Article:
This One Phrase Will Transform Your Business.

This weekend, I was hiking with my family in a state park — lots of trees, streams, and ticks. We all had a great time and the summer heat wasn't too oppressive. While we were exiting the forest, we were speaking about the economy and business, and my brother Jeff mentioned a quote I've never heard:

"Shame on you for not charging enough to stay in business."

It hit me like a thunderbolt. How many businesses do we encounter that bemoan the fact they aren't making enough money to survive?

Here's a little financial equation I use to understand the financials of your business and career.

  1. How much money do you want to make this year? Let's say $125,000 to make the math easy.
  2. Divide it by 50 weeks (you get 2 weeks off for vacation) = $2500 each week.
  3. Divide it by 5 days a week = $500 each day.
  4. Divide it by 8 hours = $62.50 per hour. But you have to have 40 solid hours of billing. If not, you need to increase this figure — even double it.

That's your hourly rate you need to make to pull in $125K a year. It doesn't take into account overhead, materials, help, etc. But it gives you a generalized idea of how much you are WORTH.

Then I have my clients build their business model the other way:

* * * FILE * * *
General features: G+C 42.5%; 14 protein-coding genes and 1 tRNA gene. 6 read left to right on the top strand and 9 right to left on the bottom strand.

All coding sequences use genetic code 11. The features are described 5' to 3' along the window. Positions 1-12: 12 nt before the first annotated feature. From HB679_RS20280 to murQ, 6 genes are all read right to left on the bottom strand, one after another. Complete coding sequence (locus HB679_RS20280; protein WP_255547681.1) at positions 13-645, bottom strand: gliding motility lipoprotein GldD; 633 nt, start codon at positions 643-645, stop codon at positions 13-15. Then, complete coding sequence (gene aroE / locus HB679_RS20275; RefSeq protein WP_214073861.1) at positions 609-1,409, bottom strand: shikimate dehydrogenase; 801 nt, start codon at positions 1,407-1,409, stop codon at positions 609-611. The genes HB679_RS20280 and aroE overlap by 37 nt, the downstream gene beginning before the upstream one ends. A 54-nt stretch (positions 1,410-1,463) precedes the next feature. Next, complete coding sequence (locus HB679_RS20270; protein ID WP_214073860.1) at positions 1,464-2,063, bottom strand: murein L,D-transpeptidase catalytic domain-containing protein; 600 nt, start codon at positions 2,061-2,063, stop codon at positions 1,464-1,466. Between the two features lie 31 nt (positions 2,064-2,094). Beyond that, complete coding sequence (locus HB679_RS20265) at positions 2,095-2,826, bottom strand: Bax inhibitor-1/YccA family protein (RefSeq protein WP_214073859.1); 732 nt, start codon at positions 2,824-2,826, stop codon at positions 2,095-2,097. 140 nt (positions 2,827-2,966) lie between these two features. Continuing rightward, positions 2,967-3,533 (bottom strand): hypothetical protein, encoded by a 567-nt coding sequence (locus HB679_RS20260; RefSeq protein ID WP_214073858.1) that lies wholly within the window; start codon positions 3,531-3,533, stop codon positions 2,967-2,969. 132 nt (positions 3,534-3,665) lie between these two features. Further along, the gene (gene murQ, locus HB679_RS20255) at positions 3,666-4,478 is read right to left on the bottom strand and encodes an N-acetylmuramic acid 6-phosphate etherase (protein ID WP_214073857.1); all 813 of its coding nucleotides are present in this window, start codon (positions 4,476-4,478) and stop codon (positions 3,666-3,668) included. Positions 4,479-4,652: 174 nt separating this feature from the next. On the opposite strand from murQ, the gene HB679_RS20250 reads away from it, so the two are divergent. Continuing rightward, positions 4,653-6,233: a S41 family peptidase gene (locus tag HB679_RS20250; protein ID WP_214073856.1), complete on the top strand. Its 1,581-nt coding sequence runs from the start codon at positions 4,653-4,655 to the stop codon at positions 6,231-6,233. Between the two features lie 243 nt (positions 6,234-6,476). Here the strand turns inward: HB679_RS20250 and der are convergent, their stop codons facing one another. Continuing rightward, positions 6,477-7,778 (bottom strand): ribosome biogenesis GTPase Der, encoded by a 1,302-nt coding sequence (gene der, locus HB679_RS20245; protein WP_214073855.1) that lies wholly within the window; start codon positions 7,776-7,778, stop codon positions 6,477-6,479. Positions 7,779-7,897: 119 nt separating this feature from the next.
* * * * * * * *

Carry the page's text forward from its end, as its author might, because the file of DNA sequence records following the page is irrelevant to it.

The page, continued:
1. How much can you charge each client on an hourly basis? Let's say $100 an hour.
  2. How many billable hours a day do you have? Let's say 5 = $500 per day.
  3. How many billable days per week? Let's say 4 = $2000 per week.
  4. 50 weeks per year = $100,000. A $25K shortfall.

This is important — usually the salary and hourly rate don't add up. I usually have to tell them to charge their clients MORE MONEY. Or figure out a way to deliver additional services to their clients so they make more money. Can you upsell? Can you sell them more stuff?

In any case — you need to charge enough to stay in business.

What are you charging? Do you need to charge MORE?

What Motivates You? A Simple Checklist.

An individual can't do their job effectively without being aware of what motivates them. A supervisor/manager should be cognizant of the fact that good performance is dependent not only on the abilities of team members, but also on how well team members are motivated to perform their tasks.

5 Ways To Guarantee A Great Job In Sales.

I have a lot of friends who lost their job and quickly took up with a company that positioned them as an account executive. Unfortunately, when they were 'trained' and 'graduated', they found that it's a cold and cruel world out there. With the exception of their family and friends, they had to cold call all types of people to hawk their wares.